Marilene: Pogies are great for riders that get cold hands. We like the 45NRTH pogies. In order to use them, you need a bar grip that’s open on the end.  We also carry drop-bar pogies

EMBA: Studded tires have saved our bacon more than once. What do you carry for studded tires?

Marilene: We have the 45 NRTH Dillinger 5 in stock and the Wrathchild in a few different sizes

Editor’s note: I switched from the Dillinger 4 in the front to the Wrathchild and at the risk of being cliché, it was a game-changer for me. Can’t recommend that tire enough

Thanks Marilene!

Mud, Sweat and Gears Edmonton West

15007 Stony Plain Rd NW

Ph: 780-483-2188

We told Jay that we were doing a piece for the newsletter and he really went all out for us. Check this out!

EMBA: Let’s start at the bottom and work our way up. What do you guys have for our tender tootsies?

Jay: 45NRTH out of Minnesota is my personal favourite for winter gear and fatbiking. They just released their updated Ragnarok with some big improvements over the previous version. The new version is much better suited to Edmonton shoulder-season riding and is rated for -3C. You can also get “superfeet” footbeds to get some extra warmth.  Shops like The Running Room will carry those. The ones shown here are reflective and great for commuting

EMBA: What would you recommend for the flat pedal riders?

Jay: In the winter, metal sucks out heat. Composite pedals like the CrankBrothers Stamp are perfect for fatbiking.  If you need something with longer pins for your winter boots, the Chromag Dagger has longer pins

EMBA: Cranky’s likes the Muc-Off -50C lube.  What do you recommend?

Jay: Yes!  We also like the Muc-Off -50C lube.  We’ve had very good results with the Rock ‘n Roll Gold and we just got Canadian distribution

EMBA: You mentioned that we should also think about sealant

Jay: Regular Stan’s sealant can freeze in really cold temps.  We have sealant that has a type of antifreeze which keeps working in the winter

EMBA: Tires are a big deal for fatbiking.  What can you tell our readers to look out for? Some of us like the XL studs

Jay: XL studs are best on the trail, but for commuting the regular studs are much better.  Black ice can be really hard and XL studs don’t bite in as well. You should also note that all studs work in all tires. You don’t need Terrene studs for Terrene tires, for example.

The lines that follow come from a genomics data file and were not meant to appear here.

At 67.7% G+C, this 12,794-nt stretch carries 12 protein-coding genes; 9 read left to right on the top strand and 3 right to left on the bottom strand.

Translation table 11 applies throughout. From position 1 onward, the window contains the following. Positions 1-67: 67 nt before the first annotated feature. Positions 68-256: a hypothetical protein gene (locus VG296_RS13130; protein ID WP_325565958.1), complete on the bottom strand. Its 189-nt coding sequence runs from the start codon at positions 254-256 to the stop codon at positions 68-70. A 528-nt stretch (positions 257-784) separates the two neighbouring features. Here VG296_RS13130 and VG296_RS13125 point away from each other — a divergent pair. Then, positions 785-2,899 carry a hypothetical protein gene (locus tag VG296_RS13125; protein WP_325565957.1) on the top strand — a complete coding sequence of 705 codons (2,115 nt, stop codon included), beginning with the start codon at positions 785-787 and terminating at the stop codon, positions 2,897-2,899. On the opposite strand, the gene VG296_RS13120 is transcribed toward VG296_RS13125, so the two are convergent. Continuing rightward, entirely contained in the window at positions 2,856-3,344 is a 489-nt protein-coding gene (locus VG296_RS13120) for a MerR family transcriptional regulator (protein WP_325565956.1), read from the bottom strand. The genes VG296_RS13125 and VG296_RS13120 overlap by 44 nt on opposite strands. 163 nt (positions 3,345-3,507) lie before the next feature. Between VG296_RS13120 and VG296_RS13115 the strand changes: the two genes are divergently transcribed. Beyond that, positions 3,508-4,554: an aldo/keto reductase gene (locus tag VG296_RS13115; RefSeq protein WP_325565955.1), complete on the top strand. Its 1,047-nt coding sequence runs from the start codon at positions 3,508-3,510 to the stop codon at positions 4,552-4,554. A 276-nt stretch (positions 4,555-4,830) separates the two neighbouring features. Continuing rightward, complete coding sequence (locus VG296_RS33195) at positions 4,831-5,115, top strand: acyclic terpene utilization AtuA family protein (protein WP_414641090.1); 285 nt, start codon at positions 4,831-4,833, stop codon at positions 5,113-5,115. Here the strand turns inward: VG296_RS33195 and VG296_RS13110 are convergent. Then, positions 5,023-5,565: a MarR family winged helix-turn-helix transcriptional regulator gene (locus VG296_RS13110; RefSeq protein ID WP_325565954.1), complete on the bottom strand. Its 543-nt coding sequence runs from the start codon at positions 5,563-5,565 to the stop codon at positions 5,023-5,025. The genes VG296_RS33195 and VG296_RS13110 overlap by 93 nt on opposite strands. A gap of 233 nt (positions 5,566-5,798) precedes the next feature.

EMBA: Which brands offer studdable tires?

Jay: Rocky Mountain, Pivot and Norco have bikes with studdable tires so you don’t have to buy a 2nd set

EMBA: What can you recommend for lights?

Jay: For commuting, the NiteRider Swift has a REALLY bright rear light

For trail riding, the Ray 1600 can either go on your handlebar or on a helmet. It has the battery attached, which can be a bit heavy for a helmet.

The Cadillac of light systems is the MOH55 Pro, which can be bar or helmet-mounted. It can also be used as a headlamp for trail nights.  It has an external battery – which can be kept in a jacket pocket for warmth. That will always extend the life of the battery’s charge. At 4000 lumens, you won’t have any problems with visibility.

A good in-between the Ray 1600 and the MOH55 Pro is the MJ-900S with 1500 lumens. All of these lights use GoPro and Garmin mounts and hardware, which are widely available at most shops.

EMBA: What should our members know about clothing?

Jay: Layering is really important.  For most riding, a softshell setup works best. That’s going to be breathable so you don’t overheat.  Excess sweating is the biggest problem with fatbiking. 45NRTH has merino shirts to keep you dry and warm and wool-lined gloves as well.

When it gets really cold, a hardshell setup keeps the cold wind out, but it’s not breathable. The 45NRTH bib knicker has brushed fleece with wind panels to keep the cold air out. They also have bib pockets

Editor’s note: Bib pockets are a great way to keep your snacks from freezing and the perfect place to keep your light battery warm

EMBA: What else can you recommend for our fatbike setup?

Jay: In the winter, always remember that metal gets cold.  Aluminum seatposts suck heat and so do AL handlebars.  A carbon handlebar is a great way to help your hands stay warm

EMBA: You had us at ‘carbon handlebar’

Thanks Jay!


Global Fat Bike Day

by Gavin Radzick

Saturday, December 2 was Global Fat Bike Day. We didn’t have any snow, but Mud, Sweat and Gears invited me along on their regular Saturday fat bike ride, which they call ‘Fatterday’.  We met at the west end store off 149 Street in the afternoon.

Meeting at Mud, Sweat and Gears on 149 St and Stony Plain Rd

We set out and rode through Root Canal and Back Breaker.  The shop had a demo to loan out, and Trevor took the 2023 Rocky Mountain Blizzard Powerplay A50 for a rip. With a 700W motor he was going so fast I couldn’t catch him in the frame

Although I personally think all Blizzard’s should be black & white, this one is a rich red/copper that is super classy.

We stopped for a group photo at the bottom of Equestrian Traverse

There’s something to be said about the social aspect of group rides.  If you’re looking to expand your network and meet new people, I definitely recommend it. MSG’s Fatterday rides set out every Saturday at 2PM and meet at a few locations in the west end and Southwest. They have a moderate pace group and a fast-pace group for advanced riders. They are “no drop” rides, so you don’t have to worry about getting left behind.

The Fatterday winter season is $40 and includes insurance and a t-shirt. The season runs from November 18 to mid-April, depending on conditions.  You can sign up for Fatterday’s by contacting the Mud, Sweat and Gears shop at 15007 Stony Plain Rd.  Their phone number is 780-483-2188.

Thanks to Gary for taking us out!


December 2023 Updates from EMBA

Don't have a membership yet? Get one today:


EMBA Membership Perks

Members get 10% (or more) off regular priced items at these amazing stores! Head on over to these incredible bike shops, show them some love, and take advantage of this incredible deal!

*Certain exclusions and limitations apply. Contact any of these stores for full details. Certain stores may offer other discounts.

Don't have a membership yet? Get one today:

Check out the EMBA Merch Shop! can enjoy wearing the swag and support EMBA as we continuing efforts to advocate as well as maintain single track trails. Plus the merch is pretty cool. Thank you for your support!